Games News

Outward developer shows how small teams can evade crunch time

Deep Silver
Outward Deep Silver
Outward

Lately we have seen the resurgence of public interest in the notorious practice of crunch time, i.e. having developers work inhumane hours the closer a product is to launch, but Outward developer showed it doesn't always have to be so.

Nine Dots Studio is based in Quebec, Canada, and impressively enough, the team that developed their open-world RPG Outward was only 10-15 strong, yet achieved what they set out to do with no crunch whatsoever.

Guillaume Boucher-Vidal, CEO of Nine Dots, discussed this at a live GDC stream recently, claiming the main elements that made their endeavour possible were pre-production and avoiding crunch.

What Boucher-Vidal considers crunch is exceeding 52 hours of work per week, for more than two weeks, in which case you can say that Nine Dots' development team has never crunched.

What Outward's team quickly noticed is that making enemies went much quicker than making different environments, so they scaled accordingly.

"We could sort of shape the game according to our own abilities while we were developing. It was more effective, and it was also a matter of maintaining the velocity", he said.

Once they hit a roadblock in one of Outward's environments, having difficulties in getting the terrain right, they scaled the environment back, and the enemies up.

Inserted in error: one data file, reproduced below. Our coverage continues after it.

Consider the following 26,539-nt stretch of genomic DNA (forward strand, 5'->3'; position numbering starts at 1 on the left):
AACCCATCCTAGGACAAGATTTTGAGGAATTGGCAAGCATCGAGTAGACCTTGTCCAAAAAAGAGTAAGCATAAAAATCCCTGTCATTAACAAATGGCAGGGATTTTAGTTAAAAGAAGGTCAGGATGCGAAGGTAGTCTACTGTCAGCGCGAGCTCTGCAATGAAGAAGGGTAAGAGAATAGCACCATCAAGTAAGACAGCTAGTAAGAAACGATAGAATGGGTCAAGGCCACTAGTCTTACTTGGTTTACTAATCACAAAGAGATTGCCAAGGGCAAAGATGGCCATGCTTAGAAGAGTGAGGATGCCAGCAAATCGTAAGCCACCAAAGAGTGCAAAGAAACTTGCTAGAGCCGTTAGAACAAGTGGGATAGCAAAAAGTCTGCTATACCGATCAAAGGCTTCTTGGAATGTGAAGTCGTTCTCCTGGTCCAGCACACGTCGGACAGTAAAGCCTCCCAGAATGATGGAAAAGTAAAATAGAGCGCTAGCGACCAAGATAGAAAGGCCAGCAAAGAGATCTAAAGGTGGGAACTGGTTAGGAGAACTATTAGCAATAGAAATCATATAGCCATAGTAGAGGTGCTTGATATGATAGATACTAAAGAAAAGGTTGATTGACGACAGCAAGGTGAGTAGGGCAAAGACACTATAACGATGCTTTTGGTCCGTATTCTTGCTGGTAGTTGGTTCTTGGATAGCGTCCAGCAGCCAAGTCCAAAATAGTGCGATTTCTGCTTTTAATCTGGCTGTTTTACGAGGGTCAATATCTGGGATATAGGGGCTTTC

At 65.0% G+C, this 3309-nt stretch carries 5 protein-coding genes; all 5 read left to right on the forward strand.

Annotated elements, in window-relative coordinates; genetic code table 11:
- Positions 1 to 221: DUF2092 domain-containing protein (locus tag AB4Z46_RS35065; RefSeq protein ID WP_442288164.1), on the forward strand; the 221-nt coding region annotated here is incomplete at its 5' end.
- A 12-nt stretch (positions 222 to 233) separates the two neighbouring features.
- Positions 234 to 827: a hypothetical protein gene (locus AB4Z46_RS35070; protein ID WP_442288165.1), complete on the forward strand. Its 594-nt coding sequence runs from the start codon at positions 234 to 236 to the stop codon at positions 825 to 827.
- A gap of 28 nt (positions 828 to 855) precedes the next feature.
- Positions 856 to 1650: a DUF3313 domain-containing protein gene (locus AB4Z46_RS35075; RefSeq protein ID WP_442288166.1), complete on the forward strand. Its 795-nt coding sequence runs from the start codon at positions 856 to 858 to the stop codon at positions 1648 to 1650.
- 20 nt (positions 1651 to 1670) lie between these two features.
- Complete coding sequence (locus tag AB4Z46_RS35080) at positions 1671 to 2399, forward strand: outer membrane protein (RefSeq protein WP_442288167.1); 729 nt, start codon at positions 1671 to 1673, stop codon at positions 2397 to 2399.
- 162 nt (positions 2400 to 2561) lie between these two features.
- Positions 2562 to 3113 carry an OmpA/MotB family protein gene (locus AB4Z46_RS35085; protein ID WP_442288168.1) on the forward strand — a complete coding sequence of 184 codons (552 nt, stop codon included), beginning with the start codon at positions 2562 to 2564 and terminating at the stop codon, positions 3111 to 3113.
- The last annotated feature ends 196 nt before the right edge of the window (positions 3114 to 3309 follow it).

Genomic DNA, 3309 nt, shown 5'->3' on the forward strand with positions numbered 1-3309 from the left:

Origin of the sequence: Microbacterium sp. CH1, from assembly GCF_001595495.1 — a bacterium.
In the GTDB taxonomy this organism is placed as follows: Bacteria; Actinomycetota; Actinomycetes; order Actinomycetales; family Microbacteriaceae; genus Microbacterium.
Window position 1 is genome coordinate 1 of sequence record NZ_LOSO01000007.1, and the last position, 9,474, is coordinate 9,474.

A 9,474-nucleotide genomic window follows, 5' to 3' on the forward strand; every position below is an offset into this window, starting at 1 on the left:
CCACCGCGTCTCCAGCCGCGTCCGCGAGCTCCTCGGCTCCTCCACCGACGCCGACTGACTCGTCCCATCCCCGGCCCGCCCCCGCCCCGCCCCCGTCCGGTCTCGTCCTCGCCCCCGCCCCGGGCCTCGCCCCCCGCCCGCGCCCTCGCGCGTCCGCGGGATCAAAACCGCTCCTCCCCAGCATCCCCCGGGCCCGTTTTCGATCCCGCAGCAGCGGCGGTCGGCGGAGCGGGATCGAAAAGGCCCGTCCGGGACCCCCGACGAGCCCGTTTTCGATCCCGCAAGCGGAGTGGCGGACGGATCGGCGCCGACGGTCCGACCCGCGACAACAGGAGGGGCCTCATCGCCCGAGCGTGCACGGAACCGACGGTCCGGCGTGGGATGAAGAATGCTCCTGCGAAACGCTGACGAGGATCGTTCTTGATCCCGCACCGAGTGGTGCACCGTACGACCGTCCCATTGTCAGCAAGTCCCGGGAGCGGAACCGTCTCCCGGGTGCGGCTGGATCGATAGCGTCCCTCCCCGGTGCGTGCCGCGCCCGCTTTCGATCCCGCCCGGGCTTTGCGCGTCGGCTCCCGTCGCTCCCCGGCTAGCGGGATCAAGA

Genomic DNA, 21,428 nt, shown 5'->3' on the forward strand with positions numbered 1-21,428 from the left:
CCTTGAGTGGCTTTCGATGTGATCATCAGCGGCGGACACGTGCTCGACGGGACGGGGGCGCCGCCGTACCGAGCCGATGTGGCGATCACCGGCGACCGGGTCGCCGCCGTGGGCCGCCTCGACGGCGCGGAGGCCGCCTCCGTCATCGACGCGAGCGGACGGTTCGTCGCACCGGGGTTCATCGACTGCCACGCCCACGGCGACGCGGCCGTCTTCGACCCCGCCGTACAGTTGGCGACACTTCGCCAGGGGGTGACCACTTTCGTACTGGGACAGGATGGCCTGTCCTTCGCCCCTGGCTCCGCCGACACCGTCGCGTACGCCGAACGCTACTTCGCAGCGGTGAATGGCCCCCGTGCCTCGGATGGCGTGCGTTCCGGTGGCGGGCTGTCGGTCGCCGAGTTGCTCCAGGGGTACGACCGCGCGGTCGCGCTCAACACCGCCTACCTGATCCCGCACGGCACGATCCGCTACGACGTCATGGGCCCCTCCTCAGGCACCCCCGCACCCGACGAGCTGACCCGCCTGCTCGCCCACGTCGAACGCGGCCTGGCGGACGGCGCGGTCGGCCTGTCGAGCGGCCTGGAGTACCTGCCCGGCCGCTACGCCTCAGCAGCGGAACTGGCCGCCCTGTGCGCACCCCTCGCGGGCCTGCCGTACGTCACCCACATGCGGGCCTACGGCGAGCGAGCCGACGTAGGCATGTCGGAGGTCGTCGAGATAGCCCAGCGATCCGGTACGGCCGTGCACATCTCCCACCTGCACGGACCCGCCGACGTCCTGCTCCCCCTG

Boucher-Vidal reminded that they're a small team that cannot afford to throw away 70 per cent of content they make, so they have to come up with ways to keep the design process functional and efficient. 

"I have something to prove. When you treat developers right, you actually achieve more and [spend] less. We're trying to lead by example, something I feel the game industry is doing wrong", he added.

Naturally, no development goes flawlessly, and neither did Outward's, but Boucher-Vidal insists that many game devs are too lenient and wasteful of precious resources, which is not something his team can afford.

Deep SilverOutwardOutward, yes, you're looking at split-screen gameplay!

"I see the game design job as being closer to an architect or director, like you would see on movies where you actually have a plan laid out and try to execute it", he said, arguing that many game developers are unwilling to accept the realities of being a business that must deliver a product at minimum cost.

Thanks Gamasutra.